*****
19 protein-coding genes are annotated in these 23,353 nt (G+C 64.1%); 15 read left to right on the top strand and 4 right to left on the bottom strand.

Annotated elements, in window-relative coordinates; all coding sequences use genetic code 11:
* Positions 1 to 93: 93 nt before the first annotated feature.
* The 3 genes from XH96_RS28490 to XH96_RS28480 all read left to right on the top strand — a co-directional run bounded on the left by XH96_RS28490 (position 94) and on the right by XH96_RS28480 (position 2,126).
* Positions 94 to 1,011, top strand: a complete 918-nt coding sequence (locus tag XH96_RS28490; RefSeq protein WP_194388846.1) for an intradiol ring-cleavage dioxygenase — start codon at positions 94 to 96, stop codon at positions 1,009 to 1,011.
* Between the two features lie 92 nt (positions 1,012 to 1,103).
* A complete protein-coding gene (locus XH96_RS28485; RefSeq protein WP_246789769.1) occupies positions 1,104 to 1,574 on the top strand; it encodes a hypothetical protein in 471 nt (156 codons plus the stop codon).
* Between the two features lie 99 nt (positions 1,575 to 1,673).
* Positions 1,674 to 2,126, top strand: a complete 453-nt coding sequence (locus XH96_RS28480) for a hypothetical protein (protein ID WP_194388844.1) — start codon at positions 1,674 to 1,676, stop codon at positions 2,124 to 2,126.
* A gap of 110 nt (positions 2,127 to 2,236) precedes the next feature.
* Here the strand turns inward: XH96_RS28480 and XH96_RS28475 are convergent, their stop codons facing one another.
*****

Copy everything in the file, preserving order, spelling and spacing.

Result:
19 protein-coding genes are annotated in these 23,353 nt (G+C 64.1%); 15 read left to right on the top strand and 4 right to left on the bottom strand.

Annotated elements, in window-relative coordinates; all coding sequences use genetic code 11:
* Positions 1 to 93: 93 nt before the first annotated feature.
* The 3 genes from XH96_RS28490 to XH96_RS28480 all read left to right on the top strand — a co-directional run bounded on the left by XH96_RS28490 (position 94) and on the right by XH96_RS28480 (position 2,126).
* Positions 94 to 1,011, top strand: a complete 918-nt coding sequence (locus tag XH96_RS28490; RefSeq protein WP_194388846.1) for an intradiol ring-cleavage dioxygenase — start codon at positions 94 to 96, stop codon at positions 1,009 to 1,011.
* Between the two features lie 92 nt (positions 1,012 to 1,103).
* A complete protein-coding gene (locus XH96_RS28485; RefSeq protein WP_246789769.1) occupies positions 1,104 to 1,574 on the top strand; it encodes a hypothetical protein in 471 nt (156 codons plus the stop codon).
* Between the two features lie 99 nt (positions 1,575 to 1,673).
* Positions 1,674 to 2,126, top strand: a complete 453-nt coding sequence (locus XH96_RS28480) for a hypothetical protein (protein ID WP_194388844.1) — start codon at positions 1,674 to 1,676, stop codon at positions 2,124 to 2,126.
* A gap of 110 nt (positions 2,127 to 2,236) precedes the next feature.
* Here the strand turns inward: XH96_RS28480 and XH96_RS28475 are convergent, their stop codons facing one another.